WINNIPEG – The preseason is nearly over, yet the fun is merely beginning for the Winnipeg Jets newly configured top line.
It’s important to not make too many snap judgments, especially since this was just the second game of action for the trio of Mark Scheifele, Kyle Connor and Nikolaj Ehlers. But the potential for them to be one of the most electrifying lines in the NHL to watch was on full display as the Jets comfortably defeated the Calgary Flames 5-0 on Wednesday night.
They’ve got speed to burn.
They’ve got three guys with lightning-quick releases and finishing ability.
They’ve got three guys with vision and they’ve got three guys who aren’t afraid to share or distribute the puck.
The only thing missing for them is a snazzy nickname. But there will be plenty of time for that should they stay together and find a way to continue to build on their strengths.
The hype machine usually goes a little bit out of control at this stage of the exhibition season, but these are three players with solid track records.
Scheifele has put together six consecutive point per game seasons. Connor is coming off a campaign where he produced a career-best 47 goals and 91 points in 80 games. Ehlers is poised for a breakout season after finally earning a promotion to the top line and first power play unit for the first time in his career.
What’s the ceiling for them?
Can they work their way into the conversation as being one of the most productive lines and earn league-wide acclaim?
“That’s not something we think about daily per say, but you bring it up, 100 percent. That’s our mindset,” said Connor. “Each player, if you ask individually, or if you ask me if we could be one of the best lines in the league, absolutely.”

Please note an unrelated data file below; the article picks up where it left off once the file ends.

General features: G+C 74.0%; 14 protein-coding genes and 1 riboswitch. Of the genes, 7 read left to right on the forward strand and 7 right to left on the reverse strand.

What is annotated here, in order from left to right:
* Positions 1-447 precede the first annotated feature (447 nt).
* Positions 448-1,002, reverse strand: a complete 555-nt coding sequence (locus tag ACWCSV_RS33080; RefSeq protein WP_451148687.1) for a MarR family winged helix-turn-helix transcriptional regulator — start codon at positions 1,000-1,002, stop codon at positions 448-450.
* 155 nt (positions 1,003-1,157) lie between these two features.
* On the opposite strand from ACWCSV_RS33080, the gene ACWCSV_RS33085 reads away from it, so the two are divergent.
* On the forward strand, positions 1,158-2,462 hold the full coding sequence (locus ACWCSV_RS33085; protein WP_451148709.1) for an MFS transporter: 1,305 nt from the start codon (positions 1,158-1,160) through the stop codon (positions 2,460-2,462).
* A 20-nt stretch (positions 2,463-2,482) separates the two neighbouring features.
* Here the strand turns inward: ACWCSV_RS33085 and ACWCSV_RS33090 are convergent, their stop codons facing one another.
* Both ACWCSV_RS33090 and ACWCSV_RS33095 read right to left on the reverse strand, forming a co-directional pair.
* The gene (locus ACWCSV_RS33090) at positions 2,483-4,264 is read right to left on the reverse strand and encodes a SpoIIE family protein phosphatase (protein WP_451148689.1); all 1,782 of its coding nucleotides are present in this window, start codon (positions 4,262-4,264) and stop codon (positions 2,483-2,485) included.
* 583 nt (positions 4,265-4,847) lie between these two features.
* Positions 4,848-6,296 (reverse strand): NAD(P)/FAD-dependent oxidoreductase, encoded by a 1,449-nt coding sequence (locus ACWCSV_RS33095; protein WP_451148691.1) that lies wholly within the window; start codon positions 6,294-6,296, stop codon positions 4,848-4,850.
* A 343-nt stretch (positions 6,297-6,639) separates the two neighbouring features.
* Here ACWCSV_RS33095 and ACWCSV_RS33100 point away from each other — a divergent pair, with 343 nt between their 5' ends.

Connor is not wrong — and he’s not the type of guy who says things to get attention or for effect.
This is something he feels strongly about.
And for a group that is highly motivated to have a bounceback season, Connor and company would love nothing more than to lead the way.
Not just offensively either.
They’ll need to get more than they give up on a regular basis. Especially when you consider the level of competition they’ll be facing most nights.
There’s always plenty of debate about whether teams should load up a top line or spread the wealth a bit, either throughout the top two lines or even sprinkle a bit more offence on the third line.
With Jets head coach Rick Bowness taking over, it was impossible to know which way he might lean. Especially since Connor found such great chemistry with Pierre-Luc Dubois last season.
Since the first day of camp, Bowness decided to roll with Scheifele between Ehlers and Connor and there’s plenty of good reasons for that.
“They’re all very creative offensively,” said Bowness. “They see the ice, they see each other, they know where they are. That’s how you play fast. You get the speed out there, you get the skill out there and the ability to read off each other and make plays.”
The question about whether this configuration can succeed will always circle back to how well are they going to play without the puck or defend.
But one thing that’s been noticeable since training camp is the effort being put forth in that area — whether it’s covering off for one another or for a pinching defenceman or using their speed to apply back pressure or to nullify an odd-man rush.
Provided that level of commitment remains, they could be a handful for opponents in all three zones and not just a high-level threat in the transition game.
“Yeah, we’re going to use our speed whenever we can, all over the ice,” said Connor, who scored twice, including a beauty at even strength that was set-up by Ehlers on a no-look backhand. “Where we can use that in the D zone, say it’s a change of side, our wingers, me and (Ehlers) going down and getting those pucks, just being quick and getting to spots. So we can have an out for each other as well.”
This will be the first time the three players are set to spend an extended period of time on the top power play together. On Wednesday night, they were involved in all three goals on the man-advantage.
Connor buried a perfect saucer pass from Sam Gagner (filling in for Dubois on the top unit) for the first goal, Ehlers found Scheifele for a beautiful redirection for the second and Ehlers closed out the scoring by burying a ridiculous cross-ice feed from Gagner to round out the scoring just past the midway point of the third period.